Just an observation that many pilots seem to believe that the flight manual emergency procedures are written, reviewed and approved by a group of people sitting in offices far from the flight line. I cannot testify for Bell, Boeing, Eurocopter and the rest but I have some experience with what Sikorsky did and can attest that those procedures received a lot of review, to include the crowd who wear flight suits*. No one writes Land Immediately without considering the circumstances that might exist, be it over the swirling ocean or finding the lowest point of foliage over the jungle. The instruction is aimed at making a landing under control, because the alternative is a lot worse.
* As I am sure is the practice at the other manufacturers.

My copy of the S-92 manual is the basic 2002 manual as revised Sept 11, 2004, and it is clear that Land Immediately was called for if, after the bypass was selected ( MGB Oil Press warning on ), the pressure continued to decrease, OR ( my caps ) there are loud/unusual noises, unusual vibrations or progressively increasing power required to maintain flight.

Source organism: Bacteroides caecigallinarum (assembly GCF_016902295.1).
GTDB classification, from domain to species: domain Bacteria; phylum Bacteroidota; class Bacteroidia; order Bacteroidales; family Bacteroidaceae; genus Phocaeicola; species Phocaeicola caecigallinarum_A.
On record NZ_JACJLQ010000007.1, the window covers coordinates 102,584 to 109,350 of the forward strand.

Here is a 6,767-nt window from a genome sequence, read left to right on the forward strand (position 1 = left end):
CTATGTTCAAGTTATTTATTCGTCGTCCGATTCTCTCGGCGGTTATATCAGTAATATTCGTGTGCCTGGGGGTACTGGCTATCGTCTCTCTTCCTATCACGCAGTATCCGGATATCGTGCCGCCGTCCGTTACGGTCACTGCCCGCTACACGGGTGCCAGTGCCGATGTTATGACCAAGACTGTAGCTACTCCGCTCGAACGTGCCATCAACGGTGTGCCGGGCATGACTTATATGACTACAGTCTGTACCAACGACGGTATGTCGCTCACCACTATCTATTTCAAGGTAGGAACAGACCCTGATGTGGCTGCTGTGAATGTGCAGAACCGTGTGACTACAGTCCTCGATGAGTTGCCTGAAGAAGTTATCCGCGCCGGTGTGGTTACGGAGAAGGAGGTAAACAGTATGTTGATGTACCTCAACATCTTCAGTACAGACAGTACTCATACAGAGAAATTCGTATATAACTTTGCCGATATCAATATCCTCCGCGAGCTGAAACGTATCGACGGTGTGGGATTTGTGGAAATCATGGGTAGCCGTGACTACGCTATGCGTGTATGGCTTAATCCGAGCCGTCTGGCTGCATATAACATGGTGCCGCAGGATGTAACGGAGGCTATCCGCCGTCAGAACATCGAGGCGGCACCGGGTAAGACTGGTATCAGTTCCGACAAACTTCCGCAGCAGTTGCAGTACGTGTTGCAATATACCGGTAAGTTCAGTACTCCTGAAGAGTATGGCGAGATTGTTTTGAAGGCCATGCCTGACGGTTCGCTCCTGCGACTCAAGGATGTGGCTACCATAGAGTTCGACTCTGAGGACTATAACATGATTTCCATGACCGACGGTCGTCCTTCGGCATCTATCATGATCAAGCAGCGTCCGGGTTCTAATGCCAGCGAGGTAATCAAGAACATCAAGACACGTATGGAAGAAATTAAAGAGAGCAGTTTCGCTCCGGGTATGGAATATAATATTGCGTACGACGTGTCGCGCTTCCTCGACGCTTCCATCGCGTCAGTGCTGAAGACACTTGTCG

That may have been modified after 2004, but the 2004 writing was pretty clear in that it was OR, not AND.

Thanks,
John Dixson
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Old 17th Nov 2010, 22:26
  #713 (permalink)  
 
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John

Thanks for further confirming that Sikorsky did water down the RFM from 'continuing pressure drop' after the 35psi warning to '5psi or below' after the incident in Norway in 2005.

I guess they never expected the vespel spline problems.

A 2002 manual would have been pre certification (FAA, TC or JAA). Your approved Sept 2004 amendment came after the foreign certifications. Funny that!